There’s no shortage of glamour in Miami, but even the most jaded of luxury travellers will find something to marvel at when setting foot into Four Seasons Hotel at The Surf Club. A former members-only club that hosted the likes of Elizabeth Taylor and Winston Churchill, the historic grandeur of the hotel is still present in every nook. While visitors may get lost strolling the storied halls, most who enter today probably know exactly where they are going and that place is usually the Champagne Bar.
The mid-20th century was the best of times, the booziest of times
The end of the Second World War ushered in an era of unprecedented prosperity and optimism across North America. The space race was on; so was the baby boom, a housing boom and a technology boom that filled all those new homes with fancy gadgets and their driveways with shiny automobiles. (There was also another, less happy “boom” on people’s minds, a nuclear one.)
And, when workers came home from the office to their tidy, well-appointed suburbs, they’d mix up pitchers of Martinis or Mai Tais to enjoy around their kidney-shaped cocktail tables.
The classic Gimlet is simply half gin and half Rose’s Lime Juice. Although Raymond Chandler declared, “It beats Martinis hollow,” in his 1954 noir novel The Long Goodbye, it can be a bit sweet and unbalanced for modern palates, which is why we prefer the “refreshed” version below.
The Singapore Sling is the king of tropical cocktails. It was created at Raffles Hotel in 1915, but its heyday was arguably in the 1950s and ’60s. Forget the overly sweet versions you may have encountered; the original is complex and refreshing, perfect for a sultry tropical day.
When made with quality ingredients, this vodka highball is refreshing, versatile and delicious—and as easy to make as it is to enjoy.
2 oz vodka
4 oz freshly squeezed grapefruit juice
Garnish: Grapefruit peel or wedge
Optional: Salted rim (for a Salty Dog)
Optional: 0.5 oz Campari (for an Italian Greyhound)
The Prairie city is developing a cool cocktail scene. Here’s where to enjoy the best sips in town.
From the early days of the European fur trade to the current craft brewing boom, Winnipeg has been a beer city through and through. Fortunately for those who love a bone-dry Daiquiri or a proper Porn Star Martini mixed with local vodka, the craft cocktail scene is catching up. The city might only boast only a handful of bars where you can lose yourself in a superbly executed drink, but they are all fabulous in their own ways.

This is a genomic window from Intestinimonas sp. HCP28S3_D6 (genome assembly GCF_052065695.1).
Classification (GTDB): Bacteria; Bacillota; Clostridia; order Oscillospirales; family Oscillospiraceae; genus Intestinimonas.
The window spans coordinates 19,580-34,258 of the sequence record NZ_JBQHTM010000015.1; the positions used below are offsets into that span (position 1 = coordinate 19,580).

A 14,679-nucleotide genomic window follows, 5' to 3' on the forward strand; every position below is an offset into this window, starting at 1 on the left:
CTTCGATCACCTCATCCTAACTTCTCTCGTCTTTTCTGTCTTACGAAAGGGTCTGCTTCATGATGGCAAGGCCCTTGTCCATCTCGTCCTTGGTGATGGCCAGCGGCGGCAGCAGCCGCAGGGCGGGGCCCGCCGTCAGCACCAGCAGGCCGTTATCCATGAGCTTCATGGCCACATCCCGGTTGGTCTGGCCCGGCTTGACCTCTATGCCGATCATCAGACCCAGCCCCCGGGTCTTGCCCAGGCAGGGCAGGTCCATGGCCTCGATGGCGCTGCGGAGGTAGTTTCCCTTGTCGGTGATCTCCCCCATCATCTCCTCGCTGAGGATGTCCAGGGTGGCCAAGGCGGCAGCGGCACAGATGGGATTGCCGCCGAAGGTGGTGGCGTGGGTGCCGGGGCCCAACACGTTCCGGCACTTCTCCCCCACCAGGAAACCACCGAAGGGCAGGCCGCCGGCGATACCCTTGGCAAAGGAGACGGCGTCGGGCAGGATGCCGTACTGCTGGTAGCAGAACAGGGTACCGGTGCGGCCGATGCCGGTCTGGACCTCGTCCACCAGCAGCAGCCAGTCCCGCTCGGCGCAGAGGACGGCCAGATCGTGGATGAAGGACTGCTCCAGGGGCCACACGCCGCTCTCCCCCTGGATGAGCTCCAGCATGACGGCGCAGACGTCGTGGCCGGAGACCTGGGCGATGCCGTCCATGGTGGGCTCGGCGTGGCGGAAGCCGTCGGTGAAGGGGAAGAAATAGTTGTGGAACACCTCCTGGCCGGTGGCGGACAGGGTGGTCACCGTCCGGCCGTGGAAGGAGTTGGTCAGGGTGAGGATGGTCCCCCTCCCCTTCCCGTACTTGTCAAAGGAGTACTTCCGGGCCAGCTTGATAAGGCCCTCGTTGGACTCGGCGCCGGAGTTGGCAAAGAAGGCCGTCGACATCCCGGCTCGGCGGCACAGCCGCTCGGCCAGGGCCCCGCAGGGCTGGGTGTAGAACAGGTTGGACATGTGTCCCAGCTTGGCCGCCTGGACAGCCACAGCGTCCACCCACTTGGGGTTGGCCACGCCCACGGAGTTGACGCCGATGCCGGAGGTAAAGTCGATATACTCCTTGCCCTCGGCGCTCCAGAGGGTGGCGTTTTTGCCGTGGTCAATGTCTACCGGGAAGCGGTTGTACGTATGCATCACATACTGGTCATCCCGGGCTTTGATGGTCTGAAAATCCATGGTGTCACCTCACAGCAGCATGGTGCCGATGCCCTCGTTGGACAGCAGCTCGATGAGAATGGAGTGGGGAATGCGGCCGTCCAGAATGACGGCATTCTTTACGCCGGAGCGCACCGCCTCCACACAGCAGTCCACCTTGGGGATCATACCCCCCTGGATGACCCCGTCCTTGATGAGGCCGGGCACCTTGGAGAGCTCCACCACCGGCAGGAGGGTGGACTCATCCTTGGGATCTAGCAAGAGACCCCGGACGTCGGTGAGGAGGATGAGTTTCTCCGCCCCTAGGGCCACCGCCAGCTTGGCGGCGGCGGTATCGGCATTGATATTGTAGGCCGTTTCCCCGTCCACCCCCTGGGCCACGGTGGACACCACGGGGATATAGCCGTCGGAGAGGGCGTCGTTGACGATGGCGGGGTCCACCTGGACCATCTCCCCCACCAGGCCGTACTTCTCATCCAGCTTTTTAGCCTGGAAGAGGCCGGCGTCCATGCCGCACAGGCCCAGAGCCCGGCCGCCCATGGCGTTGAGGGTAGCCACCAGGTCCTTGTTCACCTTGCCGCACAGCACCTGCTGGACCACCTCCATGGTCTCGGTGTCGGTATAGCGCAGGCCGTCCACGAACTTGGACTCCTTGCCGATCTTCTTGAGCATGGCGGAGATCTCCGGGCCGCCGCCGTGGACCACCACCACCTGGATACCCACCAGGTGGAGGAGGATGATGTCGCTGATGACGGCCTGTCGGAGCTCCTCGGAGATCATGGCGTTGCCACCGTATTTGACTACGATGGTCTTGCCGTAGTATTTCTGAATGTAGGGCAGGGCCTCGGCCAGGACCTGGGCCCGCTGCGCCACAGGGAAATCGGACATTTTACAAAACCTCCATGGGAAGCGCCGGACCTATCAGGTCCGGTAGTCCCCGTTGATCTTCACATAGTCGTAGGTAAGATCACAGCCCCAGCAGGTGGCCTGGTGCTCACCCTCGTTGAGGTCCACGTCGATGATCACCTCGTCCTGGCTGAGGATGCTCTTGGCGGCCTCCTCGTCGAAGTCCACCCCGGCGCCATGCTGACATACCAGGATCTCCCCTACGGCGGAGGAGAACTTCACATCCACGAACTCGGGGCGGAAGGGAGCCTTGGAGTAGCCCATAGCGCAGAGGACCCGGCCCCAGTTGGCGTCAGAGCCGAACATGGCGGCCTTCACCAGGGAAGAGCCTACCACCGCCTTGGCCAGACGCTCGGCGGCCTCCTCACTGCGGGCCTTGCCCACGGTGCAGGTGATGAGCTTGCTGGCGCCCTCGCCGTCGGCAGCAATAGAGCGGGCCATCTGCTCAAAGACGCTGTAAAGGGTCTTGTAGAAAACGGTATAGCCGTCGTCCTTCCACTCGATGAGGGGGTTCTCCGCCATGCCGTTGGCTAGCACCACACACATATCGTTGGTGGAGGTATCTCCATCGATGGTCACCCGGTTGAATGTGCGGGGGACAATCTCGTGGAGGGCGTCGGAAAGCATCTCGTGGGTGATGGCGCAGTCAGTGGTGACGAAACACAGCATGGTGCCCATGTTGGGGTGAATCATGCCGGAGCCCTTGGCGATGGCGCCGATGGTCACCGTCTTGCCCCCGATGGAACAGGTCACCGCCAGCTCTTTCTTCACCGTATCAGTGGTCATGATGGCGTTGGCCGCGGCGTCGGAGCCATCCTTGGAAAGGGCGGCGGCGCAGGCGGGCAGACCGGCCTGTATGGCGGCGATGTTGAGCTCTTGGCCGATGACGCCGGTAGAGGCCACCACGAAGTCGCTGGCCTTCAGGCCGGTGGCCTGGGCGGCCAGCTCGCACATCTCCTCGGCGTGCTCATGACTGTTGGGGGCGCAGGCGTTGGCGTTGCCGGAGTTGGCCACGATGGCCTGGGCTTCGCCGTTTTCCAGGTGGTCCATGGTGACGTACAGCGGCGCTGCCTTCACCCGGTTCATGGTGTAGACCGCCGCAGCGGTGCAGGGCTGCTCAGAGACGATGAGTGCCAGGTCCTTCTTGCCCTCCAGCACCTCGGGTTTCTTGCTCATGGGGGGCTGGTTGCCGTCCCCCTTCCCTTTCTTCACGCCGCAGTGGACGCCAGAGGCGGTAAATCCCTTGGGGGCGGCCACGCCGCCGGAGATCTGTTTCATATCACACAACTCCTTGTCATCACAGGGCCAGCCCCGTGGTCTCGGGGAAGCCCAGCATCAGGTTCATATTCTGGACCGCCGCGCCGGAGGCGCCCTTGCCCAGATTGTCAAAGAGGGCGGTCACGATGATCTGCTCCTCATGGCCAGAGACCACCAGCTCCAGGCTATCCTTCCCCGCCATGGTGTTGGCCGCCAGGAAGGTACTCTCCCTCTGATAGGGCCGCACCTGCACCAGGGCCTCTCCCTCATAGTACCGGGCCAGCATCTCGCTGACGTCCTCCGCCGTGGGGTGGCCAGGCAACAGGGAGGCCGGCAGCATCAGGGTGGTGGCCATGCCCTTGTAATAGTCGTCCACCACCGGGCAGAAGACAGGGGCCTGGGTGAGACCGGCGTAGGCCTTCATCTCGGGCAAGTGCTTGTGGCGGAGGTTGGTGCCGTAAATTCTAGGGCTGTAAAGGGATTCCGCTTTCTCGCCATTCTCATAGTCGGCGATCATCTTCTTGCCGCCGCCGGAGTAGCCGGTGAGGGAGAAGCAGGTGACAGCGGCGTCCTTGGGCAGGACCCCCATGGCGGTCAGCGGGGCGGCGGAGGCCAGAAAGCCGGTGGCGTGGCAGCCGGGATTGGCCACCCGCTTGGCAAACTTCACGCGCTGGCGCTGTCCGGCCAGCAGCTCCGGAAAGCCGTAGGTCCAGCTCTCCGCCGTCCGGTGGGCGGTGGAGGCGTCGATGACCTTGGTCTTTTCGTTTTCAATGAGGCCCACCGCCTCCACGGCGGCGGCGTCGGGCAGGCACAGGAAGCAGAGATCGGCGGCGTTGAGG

This refreshing, pretty-in-pink summer sipper by Elsa Taylor has been the most popular cocktail at Winnipeg’s The Roost since it opened in 2015.
New transnational trail showcases world-class single malts from the Pacific Northwest
Whisky enthusiasts have a new reason to raise a glass with the launch of the Northwest Whiskey Trail. The trail, which takes visitors on a journey to some of the best single malt distilleries in the Pacific Northwest, is set to become a must-visit destination for both locals and tourists alike.
Well shucks! Vancouver is getting a new spot for oysters and drinks soon
After a few short months of being dark, the Fraser Street address that was home to the beloved Ubuntu Canteen has seen a flurry of activity recently, as new operators have taken over the business and are prepping to open a seafood and oyster bar with cocktails in the space.
There’s just something about bringing people together for brunch that captures hearts and palates. Perhaps it’s the enticing blend of savoury and sweet flavours, endless beverage options, and a leisurely atmosphere that creates undeniable allure.
I was especially inspired by the brunches I enjoyed on a recent visit to Scottsdale, Arizona, for a bachelorette party weekend. Mostly I was inspired by one particular brunch at the W Scottsdale’s Cottontail Lounge. The hotel is situated in the heart of the city, with the Fashion District a few minutes west, Old Town a few minutes south, and the Entertainment District at its doorstep.
Best of all? The brunch cocktail pairings. Here are four to try.